Clark finished first in a South Carolina poll conducted recently by the New Hampshire-based American Research Group. But those numbers reflect Clark's national stature, said Dick Bennett, the company's president.
"The national numbers are absolutely meaningless," Bennett said. "What he's got to do is consolidate those people. He's got to make sure that they stick with him. A lot of times, campaigns fail at doing that."
As he tries to get his message to voters, Clark faces several challenges, supporters say. His background in the Army -- which Clark often refers to on the stump as a model organization -- could alienate some voters, said Lonnie Plott, a Clark supporter who is a leader of the Georgia AFL-CIO.
"People have reservations with career military people. They really do," Plott says. "It's the military environment. Most of them are very good at being really controlling types of people."
The rigors of a three-decade Army career might color Clark's public persona, as well. He's no firebrand on the stump. His debate performances have been cautious. By nature, he is inclined to long answers instead of digestible soundbites. Aides have dubbed his town hall meetings "Conversations with Clark," but they can be one-sided; at a Georgia event last week, Clark talked for so long that there was time for only two questions from the audience.
And some Clark supporters say they ache to see more personality and humor in Clark's earnest public appearances.
"I just think he's so cerebral that it's hard for him," said Ostroy, the Manhattan supporter. "Sometimes people like that, they never turn it off. They're always being that bright guy, and they never just get down and dirty and yuk it up. . . . You just want to put your arm around him and say, `Wesley! Lighten up, dude!' "
Clark's campaign has been trying, of late, and Clark got a healthy buzz for a video he aired at last week's CNN/Rock the Vote debate, when he said, in perfect deadpan, "I don't care what the other candidates say, I don't think OutKast is really breaking up. Andre 3000 and Big Boi just cut solo records, that's all."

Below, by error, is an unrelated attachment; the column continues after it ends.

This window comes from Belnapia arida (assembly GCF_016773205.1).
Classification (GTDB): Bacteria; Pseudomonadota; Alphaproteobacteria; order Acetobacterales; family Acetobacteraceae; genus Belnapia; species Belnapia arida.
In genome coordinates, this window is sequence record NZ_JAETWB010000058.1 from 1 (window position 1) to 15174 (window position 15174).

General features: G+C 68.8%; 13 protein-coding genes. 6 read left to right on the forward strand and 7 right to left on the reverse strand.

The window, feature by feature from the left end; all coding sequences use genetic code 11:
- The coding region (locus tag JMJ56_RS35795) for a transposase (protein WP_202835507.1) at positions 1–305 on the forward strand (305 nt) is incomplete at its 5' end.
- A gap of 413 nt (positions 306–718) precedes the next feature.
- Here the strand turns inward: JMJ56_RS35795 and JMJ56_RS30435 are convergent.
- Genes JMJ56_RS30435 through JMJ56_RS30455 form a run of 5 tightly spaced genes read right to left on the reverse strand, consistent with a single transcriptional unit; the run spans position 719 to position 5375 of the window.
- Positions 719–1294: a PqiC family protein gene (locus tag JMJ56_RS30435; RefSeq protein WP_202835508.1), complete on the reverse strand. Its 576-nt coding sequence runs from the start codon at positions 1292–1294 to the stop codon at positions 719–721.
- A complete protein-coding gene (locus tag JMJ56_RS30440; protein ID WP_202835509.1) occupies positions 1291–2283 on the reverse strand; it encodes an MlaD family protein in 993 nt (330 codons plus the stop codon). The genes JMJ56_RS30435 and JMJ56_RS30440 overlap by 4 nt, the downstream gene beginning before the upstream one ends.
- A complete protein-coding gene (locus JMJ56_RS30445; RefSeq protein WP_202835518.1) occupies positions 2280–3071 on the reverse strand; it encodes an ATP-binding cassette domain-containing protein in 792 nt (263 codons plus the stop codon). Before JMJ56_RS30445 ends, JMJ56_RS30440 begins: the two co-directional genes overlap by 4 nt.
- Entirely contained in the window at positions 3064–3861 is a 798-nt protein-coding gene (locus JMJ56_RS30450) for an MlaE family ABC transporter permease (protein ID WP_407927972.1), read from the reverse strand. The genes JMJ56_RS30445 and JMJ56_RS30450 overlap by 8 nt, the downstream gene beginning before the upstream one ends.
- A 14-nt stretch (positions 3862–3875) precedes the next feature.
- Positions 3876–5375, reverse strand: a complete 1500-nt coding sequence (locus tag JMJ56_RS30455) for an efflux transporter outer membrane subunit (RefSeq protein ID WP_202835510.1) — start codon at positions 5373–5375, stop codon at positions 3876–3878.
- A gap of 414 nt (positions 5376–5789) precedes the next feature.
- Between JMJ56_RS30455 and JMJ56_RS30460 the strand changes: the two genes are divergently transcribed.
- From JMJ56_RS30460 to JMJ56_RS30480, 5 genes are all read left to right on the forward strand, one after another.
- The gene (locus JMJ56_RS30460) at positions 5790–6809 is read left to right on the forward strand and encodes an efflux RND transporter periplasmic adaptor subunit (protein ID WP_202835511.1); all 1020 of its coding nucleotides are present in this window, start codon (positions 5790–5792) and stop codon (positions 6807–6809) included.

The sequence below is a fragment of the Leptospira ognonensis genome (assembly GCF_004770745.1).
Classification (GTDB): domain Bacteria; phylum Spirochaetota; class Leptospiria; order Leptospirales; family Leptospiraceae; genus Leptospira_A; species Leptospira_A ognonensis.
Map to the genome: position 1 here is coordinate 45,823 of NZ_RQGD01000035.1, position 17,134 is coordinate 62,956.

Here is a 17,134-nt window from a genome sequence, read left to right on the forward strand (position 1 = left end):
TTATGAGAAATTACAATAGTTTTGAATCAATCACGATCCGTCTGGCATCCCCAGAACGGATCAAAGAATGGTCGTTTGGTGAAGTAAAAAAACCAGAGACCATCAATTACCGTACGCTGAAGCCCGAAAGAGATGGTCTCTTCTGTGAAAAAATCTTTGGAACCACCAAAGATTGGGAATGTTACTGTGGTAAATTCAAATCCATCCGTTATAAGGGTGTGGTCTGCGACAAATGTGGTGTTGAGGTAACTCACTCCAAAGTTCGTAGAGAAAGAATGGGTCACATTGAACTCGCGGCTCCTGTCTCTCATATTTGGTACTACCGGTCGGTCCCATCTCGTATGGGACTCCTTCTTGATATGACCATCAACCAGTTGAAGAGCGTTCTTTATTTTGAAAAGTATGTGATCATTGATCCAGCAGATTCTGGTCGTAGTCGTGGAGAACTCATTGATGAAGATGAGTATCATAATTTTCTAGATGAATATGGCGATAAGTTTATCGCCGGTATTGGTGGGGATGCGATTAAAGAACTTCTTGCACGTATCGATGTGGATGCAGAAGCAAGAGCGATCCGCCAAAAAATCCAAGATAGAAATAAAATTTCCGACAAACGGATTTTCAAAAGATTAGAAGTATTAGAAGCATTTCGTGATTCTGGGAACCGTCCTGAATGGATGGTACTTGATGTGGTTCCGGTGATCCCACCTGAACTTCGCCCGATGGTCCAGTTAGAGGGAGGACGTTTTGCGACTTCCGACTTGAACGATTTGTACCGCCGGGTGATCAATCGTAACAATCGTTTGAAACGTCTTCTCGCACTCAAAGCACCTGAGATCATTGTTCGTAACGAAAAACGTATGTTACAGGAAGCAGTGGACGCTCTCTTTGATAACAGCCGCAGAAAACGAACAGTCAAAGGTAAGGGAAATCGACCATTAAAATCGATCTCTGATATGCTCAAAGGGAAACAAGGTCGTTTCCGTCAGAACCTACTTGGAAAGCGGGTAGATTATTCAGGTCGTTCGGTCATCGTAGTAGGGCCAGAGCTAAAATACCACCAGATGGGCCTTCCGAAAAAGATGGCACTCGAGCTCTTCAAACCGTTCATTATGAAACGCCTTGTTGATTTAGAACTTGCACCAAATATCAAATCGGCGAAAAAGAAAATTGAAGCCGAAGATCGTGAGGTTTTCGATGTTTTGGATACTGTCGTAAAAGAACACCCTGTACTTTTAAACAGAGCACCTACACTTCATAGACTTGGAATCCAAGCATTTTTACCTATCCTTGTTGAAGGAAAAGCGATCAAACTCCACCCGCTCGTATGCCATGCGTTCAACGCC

TV can shape an image for the masses, and Clark's aides are unrolling Internet initiatives they hope will spur grass-roots support. But some believe Clark is at his best when he campaigns one-on-one. Plott said his own reservations disappeared after a half-hour conversation with Clark at last year's Georgia Democratic state convention.
"If people could meet the general and talk to him, they would be converted," Plott said.
So far, the breakneck pace of campaigning has prevented Clark from too much personal interaction; on a single day last week, he touched ground in New York, South Carolina, Florida, and Georgia. His lack of direct voter contact in New Hampshire has been striking, said Bennett, the pollster: "They're running it like an incumbent presidential campaign."
But when Clark has had a chance to talk to people directly, he can make a strong impression. A few weeks ago, Clark visited a day care center in Salem, N.H., and for an hour morphed into a kindergarten teacher. He chatted amiably with a group of 5-year-olds, critiqued their crayon artwork, grinned with them in a group picture. After he left, two of the teachers marveled at the visit.
When presidential contender Bill Bradley visited in 2000, they said, he read the children a story and left them bored. Clark was so engaged, they said, that they could tell he cared about early education.
They declared themselves sold. Chalk up two supporters for the Clark campaign. But time was already running out.